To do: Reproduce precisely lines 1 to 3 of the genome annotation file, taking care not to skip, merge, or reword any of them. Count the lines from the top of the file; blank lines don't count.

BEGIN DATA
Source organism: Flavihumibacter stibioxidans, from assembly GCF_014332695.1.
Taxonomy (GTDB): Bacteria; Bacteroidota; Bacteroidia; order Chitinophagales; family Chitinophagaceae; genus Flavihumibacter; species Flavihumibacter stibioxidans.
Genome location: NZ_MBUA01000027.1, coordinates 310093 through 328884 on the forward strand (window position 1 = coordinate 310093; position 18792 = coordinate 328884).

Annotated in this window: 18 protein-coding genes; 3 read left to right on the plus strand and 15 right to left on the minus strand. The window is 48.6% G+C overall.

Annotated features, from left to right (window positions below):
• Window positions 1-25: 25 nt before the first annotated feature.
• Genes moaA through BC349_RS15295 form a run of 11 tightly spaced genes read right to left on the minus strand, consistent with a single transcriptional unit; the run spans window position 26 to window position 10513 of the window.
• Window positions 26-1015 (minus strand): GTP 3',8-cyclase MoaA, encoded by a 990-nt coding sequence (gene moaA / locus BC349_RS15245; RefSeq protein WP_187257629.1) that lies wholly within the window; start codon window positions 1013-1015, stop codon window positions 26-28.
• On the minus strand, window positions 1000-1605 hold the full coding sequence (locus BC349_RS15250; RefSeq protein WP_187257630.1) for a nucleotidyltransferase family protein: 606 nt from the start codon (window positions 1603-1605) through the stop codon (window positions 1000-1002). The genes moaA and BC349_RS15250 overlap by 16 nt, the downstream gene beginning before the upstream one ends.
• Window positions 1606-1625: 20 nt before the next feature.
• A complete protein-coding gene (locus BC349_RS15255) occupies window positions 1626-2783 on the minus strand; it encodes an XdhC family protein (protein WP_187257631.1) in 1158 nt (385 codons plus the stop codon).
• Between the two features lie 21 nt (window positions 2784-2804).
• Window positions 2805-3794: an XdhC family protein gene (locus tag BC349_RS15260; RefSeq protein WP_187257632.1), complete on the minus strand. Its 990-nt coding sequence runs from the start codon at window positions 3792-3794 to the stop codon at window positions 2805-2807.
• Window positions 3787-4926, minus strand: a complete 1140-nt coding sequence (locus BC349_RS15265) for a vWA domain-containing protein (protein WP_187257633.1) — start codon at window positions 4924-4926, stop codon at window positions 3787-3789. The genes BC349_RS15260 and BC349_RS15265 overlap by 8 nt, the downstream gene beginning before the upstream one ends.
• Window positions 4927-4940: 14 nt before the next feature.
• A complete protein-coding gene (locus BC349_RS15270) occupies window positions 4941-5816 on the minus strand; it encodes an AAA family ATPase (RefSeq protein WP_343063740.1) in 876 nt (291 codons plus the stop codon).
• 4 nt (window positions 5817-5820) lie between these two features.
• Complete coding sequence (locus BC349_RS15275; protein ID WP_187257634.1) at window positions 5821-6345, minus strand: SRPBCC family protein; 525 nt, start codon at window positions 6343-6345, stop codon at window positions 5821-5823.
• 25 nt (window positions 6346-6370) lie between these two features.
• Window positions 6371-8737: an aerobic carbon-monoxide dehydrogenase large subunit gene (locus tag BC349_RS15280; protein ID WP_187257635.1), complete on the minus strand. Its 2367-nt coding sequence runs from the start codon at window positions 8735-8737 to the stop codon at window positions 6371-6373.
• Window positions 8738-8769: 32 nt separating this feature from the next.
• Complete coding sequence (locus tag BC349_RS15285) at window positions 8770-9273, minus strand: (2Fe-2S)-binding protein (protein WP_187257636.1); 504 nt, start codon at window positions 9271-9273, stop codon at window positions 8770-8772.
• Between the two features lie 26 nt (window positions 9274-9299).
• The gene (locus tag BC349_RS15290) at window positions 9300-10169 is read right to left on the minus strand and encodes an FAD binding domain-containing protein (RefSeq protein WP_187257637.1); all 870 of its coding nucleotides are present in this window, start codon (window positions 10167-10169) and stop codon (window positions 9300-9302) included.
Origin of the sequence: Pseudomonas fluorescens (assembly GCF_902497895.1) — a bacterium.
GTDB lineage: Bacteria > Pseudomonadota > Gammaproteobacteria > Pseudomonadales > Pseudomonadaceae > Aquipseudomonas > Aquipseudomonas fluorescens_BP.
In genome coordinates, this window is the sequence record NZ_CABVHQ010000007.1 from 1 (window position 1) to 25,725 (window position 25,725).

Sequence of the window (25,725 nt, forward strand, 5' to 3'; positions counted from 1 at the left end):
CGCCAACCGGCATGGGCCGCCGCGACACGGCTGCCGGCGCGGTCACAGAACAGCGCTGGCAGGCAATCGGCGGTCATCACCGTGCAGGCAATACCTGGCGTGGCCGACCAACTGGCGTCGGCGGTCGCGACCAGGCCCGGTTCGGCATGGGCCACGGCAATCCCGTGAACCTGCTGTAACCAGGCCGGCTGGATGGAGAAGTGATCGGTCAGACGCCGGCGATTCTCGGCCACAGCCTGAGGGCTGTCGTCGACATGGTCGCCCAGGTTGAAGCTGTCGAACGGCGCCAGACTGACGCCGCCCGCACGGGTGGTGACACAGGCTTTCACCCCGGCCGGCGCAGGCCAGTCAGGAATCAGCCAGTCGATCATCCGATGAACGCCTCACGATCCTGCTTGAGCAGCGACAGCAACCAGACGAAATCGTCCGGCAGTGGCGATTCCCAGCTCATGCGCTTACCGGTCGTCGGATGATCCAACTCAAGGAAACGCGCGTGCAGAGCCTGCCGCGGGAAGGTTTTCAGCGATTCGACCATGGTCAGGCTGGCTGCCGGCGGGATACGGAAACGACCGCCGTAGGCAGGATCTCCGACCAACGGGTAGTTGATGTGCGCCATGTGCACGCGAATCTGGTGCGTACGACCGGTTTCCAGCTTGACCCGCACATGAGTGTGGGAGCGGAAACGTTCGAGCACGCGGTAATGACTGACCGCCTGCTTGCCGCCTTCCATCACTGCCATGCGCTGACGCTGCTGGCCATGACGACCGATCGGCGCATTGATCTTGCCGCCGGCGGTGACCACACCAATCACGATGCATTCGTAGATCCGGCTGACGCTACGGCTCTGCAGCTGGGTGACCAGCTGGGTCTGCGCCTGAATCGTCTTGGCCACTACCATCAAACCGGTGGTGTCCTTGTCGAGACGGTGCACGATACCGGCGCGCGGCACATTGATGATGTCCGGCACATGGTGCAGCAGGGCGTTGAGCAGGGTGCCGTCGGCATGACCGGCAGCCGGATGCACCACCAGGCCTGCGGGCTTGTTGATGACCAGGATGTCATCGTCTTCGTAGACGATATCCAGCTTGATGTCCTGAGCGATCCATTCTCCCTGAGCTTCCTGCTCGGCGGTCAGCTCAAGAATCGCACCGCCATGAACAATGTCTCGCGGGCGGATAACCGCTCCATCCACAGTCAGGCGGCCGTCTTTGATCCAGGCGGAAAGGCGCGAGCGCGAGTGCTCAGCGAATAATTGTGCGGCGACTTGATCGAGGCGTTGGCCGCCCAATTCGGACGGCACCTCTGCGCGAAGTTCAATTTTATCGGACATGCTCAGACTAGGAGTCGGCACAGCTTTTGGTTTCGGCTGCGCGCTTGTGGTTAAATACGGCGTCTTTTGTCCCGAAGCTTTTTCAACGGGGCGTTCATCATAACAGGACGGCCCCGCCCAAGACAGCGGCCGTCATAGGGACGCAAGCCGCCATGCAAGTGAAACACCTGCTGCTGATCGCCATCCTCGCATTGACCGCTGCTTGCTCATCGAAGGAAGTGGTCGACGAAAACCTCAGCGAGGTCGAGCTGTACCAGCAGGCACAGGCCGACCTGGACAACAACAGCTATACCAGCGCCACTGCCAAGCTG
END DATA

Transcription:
Source organism: Flavihumibacter stibioxidans, from assembly GCF_014332695.1.
Taxonomy (GTDB): Bacteria; Bacteroidota; Bacteroidia; order Chitinophagales; family Chitinophagaceae; genus Flavihumibacter; species Flavihumibacter stibioxidans.
Genome location: NZ_MBUA01000027.1, coordinates 310093 through 328884 on the forward strand (window position 1 = coordinate 310093; position 18792 = coordinate 328884).